I was all the more shocked by Riki’s response to my invitation, then, when she denounced TransWorld as a “racist” conference for “excluding white people.” I pointed out to Riki that everyone was invited to attend and even to speak from the floor during plenary sessions and workshops, but that we had made a point of inviting only those who identified as people of color to speak as presenters in order to make the conference truly a conversation among transgendered and gender-variant people of color.
It seemed to me that Riki’s characterization of TransWorld as a “racist” event was based on a failure to understand the difference between the historic exclusion of people of color – not to mention women and LGBT people – from positions of power and privilege and the creation of ‘safe spaces’ for members of disadvantaged and oppressed communities.
There is a fundamental difference between the exclusion of people of color as well as women and LGBT people from all-white and all-male private clubs and the construction of spaces for discussion and support for such people. The difference lies in the asymmetry of power between conventionally gendered heterosexual white men and all those deemed ‘other’ in this society based on their race, ethnicity, immigration status, sexual orientation, gender or gender identity, or other characteristic. There have been organizations for LGBT/queer Asians and Pacific Islanders (APIs) for at least 20 years, but there are still people – mainly gay white men – who still label such groups as ‘racist’ if and when they insist on limiting some of their events (usually discussion groups) to queer APIs.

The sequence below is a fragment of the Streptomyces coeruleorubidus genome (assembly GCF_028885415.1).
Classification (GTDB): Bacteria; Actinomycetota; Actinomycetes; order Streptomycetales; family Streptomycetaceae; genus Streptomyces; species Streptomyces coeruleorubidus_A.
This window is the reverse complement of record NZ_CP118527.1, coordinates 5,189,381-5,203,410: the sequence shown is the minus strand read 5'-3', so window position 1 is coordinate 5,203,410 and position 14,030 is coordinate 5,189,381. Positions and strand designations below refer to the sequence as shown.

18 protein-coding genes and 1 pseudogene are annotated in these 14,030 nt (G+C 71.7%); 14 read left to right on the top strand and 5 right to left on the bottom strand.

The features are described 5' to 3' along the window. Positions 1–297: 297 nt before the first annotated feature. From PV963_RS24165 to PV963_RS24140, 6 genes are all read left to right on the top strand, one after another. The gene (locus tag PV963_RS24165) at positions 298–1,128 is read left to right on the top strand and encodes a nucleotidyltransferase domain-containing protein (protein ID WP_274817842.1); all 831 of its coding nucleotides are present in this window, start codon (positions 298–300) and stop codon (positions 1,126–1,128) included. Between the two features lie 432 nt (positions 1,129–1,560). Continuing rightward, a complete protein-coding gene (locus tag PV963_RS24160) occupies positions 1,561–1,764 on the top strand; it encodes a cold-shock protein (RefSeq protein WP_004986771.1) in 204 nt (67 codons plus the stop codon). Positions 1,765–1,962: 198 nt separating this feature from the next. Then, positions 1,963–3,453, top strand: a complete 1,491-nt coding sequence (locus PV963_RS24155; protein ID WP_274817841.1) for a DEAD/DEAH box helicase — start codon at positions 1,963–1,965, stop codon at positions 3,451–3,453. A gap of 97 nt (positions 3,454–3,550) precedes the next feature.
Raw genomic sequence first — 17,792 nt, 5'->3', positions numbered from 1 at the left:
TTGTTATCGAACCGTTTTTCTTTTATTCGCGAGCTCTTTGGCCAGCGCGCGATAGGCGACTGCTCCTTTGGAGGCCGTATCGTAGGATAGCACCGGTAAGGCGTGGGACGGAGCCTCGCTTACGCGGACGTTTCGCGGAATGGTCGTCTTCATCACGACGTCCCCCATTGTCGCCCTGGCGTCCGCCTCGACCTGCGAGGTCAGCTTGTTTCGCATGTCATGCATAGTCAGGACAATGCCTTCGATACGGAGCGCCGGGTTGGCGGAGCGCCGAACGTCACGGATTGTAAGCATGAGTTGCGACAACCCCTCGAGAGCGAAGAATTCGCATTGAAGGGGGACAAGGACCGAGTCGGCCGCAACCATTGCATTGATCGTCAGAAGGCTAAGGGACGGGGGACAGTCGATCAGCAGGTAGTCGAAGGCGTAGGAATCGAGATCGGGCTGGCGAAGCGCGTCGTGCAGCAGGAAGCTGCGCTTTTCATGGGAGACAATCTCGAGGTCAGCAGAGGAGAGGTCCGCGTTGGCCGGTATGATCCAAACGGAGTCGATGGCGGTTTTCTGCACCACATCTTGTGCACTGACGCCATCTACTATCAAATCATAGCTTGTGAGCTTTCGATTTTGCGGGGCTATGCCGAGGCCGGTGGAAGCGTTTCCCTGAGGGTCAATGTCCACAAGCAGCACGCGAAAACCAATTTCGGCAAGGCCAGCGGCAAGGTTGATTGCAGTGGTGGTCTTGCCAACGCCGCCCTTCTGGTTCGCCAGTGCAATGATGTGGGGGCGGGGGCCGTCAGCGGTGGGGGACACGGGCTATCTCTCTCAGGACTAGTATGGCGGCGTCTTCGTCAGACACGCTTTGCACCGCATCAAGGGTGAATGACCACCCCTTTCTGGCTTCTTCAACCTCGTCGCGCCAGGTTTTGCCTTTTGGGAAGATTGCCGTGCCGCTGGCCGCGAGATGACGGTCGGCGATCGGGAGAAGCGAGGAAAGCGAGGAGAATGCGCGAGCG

This is not to suggest, of course, that there are not at the very least boundary issues – for example, what constitutes ‘Asian/Pacific Islander’ for API groups or what qualifies one as a ‘person of color’ for POC organizations or who counts as a ‘woman’ in ‘women-only’ spaces. In truth, all identities and identity formations are social constructs. But those social constructions that take into account relations of power – and crucially those asymmetries of power that exist in this society as in every society – would seem to me to be the most useful.
It is when members of our community sorely uninformed on issues or race and ethnicity bring their prejudices into the public arena in campaigns for LGBT rights legislation that those prejudices can have potentially still greater consequence, as another story will illustrate. In February 2000, NYAGRA – working in partnership with the Empire State Pride Agenda, the largest lesbian and gay political organization in the state – launched the public phase of our campaign for Int. No. 24 – the transgender rights bill enacted by the New York City Council four years later. Standing on the steps of New York City Hall between two African American members of the City Council – one straight, one gay – and next to a Latina Lesbian member of the Council, I was struck by the important symbolism of having a transgendered woman of color lead the campaign for that legislation, in a city that is two-thirds people of color. Following my speech, a white transsexual activist named Melissa Sklarz spoke, loudly declaring, “When I transitioned, I lost my white skin and my white skin privilege.” Truth be told, she still looked pretty white to me. I was mortified that Melissa would make such a statement – standing on the steps of City Hall with two African American Council Members, a Latina Council Member, the executive director of the Puerto Rican Legal Defense & Education Fund, and a representative of the Asian American Legal Defense & Education Fund – and that her statement would be quoted in the news story on our press conference in Lesbian & Gay New York, the leading LGBT weekly in the city.